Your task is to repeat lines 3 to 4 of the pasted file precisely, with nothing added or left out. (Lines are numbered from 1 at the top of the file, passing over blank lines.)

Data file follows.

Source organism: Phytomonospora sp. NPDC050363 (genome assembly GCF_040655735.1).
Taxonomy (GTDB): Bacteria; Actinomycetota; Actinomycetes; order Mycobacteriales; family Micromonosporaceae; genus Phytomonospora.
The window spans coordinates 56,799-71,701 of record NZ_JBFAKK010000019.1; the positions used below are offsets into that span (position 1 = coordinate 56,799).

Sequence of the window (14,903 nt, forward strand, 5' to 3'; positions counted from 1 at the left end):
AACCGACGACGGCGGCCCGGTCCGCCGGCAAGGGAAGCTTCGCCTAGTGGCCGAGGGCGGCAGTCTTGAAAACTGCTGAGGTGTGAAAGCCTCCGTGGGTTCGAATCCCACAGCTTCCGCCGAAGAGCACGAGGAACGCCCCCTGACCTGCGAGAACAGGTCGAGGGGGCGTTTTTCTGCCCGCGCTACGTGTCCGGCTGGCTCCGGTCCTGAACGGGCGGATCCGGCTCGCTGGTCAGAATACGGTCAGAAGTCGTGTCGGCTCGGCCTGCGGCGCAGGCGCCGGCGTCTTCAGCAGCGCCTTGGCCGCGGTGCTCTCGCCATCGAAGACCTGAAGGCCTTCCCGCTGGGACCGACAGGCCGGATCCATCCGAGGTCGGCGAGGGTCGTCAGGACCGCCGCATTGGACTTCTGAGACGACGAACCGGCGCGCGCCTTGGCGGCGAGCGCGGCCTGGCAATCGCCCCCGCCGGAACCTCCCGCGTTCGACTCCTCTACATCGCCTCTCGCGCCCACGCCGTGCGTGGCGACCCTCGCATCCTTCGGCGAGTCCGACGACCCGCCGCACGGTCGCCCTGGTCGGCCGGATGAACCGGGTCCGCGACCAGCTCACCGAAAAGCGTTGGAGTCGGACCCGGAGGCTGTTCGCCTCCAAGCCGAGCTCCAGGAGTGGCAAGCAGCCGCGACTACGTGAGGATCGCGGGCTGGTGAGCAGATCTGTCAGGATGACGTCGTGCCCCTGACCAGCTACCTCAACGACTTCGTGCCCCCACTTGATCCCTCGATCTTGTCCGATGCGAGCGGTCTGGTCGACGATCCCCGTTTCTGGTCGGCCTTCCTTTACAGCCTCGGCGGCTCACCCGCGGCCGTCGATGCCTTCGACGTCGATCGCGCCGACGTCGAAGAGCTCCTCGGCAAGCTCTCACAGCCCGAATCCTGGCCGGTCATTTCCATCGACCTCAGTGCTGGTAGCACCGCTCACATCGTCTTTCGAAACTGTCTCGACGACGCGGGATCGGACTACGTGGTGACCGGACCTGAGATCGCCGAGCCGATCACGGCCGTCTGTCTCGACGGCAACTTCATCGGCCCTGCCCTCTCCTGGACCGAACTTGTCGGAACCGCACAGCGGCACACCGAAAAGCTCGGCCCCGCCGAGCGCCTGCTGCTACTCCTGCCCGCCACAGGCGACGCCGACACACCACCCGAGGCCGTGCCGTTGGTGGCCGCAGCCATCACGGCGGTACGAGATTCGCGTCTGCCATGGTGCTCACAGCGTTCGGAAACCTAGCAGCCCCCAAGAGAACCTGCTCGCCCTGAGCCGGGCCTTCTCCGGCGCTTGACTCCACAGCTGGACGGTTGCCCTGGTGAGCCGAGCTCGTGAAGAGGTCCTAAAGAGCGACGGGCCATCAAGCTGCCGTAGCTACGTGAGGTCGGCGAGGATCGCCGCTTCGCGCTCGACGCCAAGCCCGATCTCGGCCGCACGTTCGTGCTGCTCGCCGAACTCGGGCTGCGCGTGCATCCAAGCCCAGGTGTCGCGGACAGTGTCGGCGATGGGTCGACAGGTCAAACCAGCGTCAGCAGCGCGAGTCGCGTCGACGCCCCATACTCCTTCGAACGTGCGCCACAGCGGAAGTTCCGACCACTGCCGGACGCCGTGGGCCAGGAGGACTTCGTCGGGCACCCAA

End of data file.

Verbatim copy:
The window spans coordinates 56,799-71,701 of record NZ_JBFAKK010000019.1; the positions used below are offsets into that span (position 1 = coordinate 56,799).

Sequence of the window (14,903 nt, forward strand, 5' to 3'; positions counted from 1 at the left end):